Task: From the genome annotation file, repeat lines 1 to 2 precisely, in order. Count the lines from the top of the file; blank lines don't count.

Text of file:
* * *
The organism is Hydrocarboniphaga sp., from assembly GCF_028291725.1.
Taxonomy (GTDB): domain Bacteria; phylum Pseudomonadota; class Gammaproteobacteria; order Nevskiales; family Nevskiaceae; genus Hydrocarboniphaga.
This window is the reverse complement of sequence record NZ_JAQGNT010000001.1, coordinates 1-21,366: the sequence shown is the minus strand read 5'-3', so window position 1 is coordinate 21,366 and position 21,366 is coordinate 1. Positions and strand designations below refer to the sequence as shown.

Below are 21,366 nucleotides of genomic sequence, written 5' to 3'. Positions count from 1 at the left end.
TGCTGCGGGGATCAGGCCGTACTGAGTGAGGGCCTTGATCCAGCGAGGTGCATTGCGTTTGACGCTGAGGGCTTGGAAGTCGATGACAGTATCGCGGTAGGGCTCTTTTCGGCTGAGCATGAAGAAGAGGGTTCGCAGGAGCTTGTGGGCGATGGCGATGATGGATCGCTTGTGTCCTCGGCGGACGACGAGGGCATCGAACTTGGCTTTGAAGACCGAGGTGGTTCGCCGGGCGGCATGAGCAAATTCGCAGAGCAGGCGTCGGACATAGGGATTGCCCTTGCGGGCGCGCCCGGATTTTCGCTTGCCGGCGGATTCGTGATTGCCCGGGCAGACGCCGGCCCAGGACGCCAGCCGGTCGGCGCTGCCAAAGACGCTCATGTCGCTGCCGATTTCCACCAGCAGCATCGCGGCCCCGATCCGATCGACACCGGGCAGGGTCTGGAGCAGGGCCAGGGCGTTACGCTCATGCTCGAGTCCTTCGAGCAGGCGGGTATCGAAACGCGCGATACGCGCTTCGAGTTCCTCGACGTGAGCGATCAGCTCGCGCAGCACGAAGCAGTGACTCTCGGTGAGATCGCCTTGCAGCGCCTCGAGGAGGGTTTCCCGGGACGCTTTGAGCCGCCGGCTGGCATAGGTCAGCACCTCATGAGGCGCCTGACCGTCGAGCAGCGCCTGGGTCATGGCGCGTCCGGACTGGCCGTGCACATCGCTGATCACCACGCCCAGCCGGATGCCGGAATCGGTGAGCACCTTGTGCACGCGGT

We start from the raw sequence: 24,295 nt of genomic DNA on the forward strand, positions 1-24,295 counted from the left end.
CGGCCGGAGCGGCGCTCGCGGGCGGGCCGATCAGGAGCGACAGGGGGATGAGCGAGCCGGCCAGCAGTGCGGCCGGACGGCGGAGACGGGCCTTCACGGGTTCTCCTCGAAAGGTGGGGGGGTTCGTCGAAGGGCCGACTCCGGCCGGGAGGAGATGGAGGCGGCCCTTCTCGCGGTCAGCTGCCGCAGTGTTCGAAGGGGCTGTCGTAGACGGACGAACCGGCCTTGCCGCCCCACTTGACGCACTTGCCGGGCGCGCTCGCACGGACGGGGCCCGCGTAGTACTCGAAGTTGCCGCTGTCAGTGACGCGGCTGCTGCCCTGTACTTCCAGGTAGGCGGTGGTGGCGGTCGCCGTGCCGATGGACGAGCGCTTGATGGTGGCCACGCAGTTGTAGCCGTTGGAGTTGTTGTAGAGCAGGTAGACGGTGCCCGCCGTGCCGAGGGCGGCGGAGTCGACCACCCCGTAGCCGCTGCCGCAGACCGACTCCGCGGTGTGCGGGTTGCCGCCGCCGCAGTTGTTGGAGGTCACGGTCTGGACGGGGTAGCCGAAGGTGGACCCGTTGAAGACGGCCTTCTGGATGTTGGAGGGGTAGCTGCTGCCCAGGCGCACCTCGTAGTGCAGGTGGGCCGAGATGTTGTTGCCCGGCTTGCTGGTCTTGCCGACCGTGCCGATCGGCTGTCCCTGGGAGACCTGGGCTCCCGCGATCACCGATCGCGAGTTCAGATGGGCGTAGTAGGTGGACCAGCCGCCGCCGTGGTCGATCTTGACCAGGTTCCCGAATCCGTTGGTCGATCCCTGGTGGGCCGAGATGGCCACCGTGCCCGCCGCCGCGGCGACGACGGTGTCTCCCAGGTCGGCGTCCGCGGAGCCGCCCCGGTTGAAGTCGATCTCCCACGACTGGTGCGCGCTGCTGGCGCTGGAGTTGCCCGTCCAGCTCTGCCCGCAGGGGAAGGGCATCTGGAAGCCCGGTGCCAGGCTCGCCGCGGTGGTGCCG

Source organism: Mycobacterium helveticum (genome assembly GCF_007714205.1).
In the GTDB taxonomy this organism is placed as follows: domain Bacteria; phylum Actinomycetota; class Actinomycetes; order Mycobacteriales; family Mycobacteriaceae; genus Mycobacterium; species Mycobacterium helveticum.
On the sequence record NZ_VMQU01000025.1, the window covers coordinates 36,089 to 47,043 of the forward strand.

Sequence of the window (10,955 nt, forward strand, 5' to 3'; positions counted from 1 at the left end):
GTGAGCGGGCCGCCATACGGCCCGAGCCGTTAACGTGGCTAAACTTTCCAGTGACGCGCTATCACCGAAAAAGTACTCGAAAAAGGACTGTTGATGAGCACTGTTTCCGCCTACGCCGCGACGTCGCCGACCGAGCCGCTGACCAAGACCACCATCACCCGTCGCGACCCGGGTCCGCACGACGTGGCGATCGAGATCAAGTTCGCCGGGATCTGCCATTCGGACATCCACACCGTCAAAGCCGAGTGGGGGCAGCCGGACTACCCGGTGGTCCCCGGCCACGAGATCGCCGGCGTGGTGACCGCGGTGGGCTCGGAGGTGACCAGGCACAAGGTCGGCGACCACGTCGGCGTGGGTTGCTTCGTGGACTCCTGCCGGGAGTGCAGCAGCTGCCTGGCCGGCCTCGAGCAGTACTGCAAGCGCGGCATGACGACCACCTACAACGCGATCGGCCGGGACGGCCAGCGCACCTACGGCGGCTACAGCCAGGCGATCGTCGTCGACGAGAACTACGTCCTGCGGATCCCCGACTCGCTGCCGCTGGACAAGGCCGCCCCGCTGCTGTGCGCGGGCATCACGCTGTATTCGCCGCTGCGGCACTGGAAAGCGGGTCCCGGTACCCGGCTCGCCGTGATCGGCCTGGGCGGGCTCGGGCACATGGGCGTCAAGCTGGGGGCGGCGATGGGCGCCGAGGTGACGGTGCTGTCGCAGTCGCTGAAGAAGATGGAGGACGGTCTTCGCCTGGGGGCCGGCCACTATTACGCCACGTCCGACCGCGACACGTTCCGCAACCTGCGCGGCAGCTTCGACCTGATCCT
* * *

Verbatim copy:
The organism is Hydrocarboniphaga sp., from assembly GCF_028291725.1.
Taxonomy (GTDB): domain Bacteria; phylum Pseudomonadota; class Gammaproteobacteria; order Nevskiales; family Nevskiaceae; genus Hydrocarboniphaga.